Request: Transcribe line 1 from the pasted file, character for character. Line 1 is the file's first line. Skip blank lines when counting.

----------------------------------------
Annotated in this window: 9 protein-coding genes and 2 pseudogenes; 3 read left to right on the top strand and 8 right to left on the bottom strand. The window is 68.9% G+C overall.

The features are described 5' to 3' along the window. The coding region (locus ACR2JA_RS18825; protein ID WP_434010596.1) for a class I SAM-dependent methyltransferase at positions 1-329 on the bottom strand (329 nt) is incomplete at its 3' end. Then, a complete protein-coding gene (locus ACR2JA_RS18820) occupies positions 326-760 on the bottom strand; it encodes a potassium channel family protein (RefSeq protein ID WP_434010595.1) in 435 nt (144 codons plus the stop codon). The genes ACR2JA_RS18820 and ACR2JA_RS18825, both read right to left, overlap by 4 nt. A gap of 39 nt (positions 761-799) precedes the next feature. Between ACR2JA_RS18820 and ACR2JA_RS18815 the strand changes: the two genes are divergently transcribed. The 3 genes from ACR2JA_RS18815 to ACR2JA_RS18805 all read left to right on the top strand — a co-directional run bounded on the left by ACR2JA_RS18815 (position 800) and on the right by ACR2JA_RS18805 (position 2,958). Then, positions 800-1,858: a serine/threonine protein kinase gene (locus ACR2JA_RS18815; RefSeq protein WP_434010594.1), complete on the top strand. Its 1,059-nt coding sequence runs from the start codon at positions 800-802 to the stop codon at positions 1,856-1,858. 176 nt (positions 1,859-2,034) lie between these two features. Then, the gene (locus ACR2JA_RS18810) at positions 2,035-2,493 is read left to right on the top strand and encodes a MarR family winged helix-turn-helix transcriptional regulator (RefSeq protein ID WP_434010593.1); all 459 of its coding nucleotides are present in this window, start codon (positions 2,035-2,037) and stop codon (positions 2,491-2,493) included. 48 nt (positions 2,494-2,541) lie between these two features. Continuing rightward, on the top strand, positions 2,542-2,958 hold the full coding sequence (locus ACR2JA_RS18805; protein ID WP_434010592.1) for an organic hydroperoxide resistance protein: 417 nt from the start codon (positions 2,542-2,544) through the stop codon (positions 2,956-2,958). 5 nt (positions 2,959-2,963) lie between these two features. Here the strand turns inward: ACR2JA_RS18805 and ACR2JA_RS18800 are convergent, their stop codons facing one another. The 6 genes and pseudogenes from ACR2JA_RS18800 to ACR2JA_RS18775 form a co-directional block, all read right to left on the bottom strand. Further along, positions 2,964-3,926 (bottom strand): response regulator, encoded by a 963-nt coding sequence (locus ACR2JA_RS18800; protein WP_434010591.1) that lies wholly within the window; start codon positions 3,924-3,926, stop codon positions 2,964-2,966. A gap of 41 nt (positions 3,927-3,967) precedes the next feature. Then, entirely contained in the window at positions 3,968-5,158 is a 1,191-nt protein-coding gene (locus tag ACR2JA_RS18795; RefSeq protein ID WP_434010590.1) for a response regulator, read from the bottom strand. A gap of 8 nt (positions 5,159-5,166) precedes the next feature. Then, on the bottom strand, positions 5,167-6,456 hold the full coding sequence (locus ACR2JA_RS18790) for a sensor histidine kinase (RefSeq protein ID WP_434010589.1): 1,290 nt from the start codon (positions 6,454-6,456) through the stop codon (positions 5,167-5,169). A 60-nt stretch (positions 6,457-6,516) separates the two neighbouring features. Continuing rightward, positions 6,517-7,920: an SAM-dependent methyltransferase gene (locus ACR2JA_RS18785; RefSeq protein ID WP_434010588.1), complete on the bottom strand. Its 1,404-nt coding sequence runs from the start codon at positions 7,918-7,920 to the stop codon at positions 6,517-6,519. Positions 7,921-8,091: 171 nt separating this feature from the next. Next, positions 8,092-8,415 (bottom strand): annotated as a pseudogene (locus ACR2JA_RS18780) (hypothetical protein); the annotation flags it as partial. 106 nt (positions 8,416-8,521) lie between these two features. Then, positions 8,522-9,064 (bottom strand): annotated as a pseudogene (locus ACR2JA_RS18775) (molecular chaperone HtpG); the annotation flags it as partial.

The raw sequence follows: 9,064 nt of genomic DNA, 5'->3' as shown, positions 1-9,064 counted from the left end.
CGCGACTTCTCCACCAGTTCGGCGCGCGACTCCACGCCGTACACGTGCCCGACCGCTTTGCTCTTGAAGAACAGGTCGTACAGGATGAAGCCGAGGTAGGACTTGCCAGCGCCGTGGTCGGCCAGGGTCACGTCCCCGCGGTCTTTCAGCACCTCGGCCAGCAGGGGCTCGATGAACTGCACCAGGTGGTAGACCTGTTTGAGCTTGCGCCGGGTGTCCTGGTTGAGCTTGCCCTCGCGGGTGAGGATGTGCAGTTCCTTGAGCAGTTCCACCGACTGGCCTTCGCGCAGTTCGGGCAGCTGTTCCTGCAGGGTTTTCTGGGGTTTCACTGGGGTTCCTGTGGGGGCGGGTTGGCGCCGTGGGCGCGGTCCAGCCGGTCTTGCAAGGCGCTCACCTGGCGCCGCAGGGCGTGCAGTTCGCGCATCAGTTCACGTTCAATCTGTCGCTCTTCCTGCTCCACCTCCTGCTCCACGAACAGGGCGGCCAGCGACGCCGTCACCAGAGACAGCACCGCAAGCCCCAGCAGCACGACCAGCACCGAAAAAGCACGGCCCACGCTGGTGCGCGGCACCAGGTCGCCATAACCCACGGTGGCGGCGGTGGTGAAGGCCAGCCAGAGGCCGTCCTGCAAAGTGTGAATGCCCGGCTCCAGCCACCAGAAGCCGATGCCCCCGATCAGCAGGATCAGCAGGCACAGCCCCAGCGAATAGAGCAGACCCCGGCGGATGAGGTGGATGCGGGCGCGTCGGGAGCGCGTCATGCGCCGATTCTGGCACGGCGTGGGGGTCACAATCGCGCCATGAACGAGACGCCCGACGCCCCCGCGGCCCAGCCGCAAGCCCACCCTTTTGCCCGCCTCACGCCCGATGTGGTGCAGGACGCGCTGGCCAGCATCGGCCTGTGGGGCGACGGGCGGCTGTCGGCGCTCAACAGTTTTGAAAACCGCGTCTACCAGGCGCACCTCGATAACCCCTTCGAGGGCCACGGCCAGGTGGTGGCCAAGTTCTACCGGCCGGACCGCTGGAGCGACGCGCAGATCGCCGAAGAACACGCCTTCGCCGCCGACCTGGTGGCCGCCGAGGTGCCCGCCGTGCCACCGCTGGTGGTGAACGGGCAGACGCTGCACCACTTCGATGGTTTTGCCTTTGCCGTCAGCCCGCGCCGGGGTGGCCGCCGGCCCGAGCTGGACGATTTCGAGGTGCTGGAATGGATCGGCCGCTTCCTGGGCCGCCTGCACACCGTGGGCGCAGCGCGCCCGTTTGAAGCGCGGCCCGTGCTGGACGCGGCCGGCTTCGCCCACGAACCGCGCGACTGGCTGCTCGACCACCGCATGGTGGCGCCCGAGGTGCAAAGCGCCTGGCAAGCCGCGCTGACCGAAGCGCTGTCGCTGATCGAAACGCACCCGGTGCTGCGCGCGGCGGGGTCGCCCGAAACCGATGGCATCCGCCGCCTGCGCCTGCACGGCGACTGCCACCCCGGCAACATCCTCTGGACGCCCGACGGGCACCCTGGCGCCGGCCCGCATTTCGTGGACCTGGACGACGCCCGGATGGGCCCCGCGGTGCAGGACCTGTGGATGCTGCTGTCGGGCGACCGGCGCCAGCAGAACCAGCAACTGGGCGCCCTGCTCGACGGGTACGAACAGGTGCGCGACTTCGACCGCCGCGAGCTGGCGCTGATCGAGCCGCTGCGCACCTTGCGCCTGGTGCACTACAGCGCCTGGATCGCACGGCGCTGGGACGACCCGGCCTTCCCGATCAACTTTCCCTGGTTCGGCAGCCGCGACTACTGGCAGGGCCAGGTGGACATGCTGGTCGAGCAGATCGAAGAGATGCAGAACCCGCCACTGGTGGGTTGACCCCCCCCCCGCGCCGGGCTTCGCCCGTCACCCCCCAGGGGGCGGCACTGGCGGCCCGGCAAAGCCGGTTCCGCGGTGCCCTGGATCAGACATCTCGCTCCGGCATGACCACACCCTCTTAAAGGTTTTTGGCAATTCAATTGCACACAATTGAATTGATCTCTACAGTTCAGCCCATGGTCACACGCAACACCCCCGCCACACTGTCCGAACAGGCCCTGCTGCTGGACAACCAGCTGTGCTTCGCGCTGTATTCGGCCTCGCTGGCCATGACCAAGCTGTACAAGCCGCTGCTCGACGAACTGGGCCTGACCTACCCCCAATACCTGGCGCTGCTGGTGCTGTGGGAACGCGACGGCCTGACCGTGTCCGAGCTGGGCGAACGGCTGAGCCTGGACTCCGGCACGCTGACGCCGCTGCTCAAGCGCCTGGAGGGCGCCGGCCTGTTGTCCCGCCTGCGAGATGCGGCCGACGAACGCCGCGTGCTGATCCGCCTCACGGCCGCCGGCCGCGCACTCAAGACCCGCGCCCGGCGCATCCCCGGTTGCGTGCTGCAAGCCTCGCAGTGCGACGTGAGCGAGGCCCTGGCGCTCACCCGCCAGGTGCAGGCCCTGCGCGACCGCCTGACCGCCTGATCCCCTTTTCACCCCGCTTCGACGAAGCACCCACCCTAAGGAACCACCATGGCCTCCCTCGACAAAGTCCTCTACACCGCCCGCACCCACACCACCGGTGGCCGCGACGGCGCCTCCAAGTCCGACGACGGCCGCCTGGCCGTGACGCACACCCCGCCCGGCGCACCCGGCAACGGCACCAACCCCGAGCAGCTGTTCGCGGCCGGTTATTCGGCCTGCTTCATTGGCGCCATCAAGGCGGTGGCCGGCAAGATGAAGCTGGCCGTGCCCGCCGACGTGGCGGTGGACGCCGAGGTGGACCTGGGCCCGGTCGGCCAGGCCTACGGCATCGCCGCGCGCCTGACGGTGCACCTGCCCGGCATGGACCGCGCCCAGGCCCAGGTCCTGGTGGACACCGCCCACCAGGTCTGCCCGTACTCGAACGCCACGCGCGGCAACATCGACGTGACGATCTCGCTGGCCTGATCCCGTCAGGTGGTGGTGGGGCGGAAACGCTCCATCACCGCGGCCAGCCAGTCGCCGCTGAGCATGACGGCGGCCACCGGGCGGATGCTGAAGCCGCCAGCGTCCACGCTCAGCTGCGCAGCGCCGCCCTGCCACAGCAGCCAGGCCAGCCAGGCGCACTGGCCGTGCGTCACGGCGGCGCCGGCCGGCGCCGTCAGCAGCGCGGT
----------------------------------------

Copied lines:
Annotated in this window: 9 protein-coding genes and 2 pseudogenes; 3 read left to right on the top strand and 8 right to left on the bottom strand. The window is 68.9% G+C overall.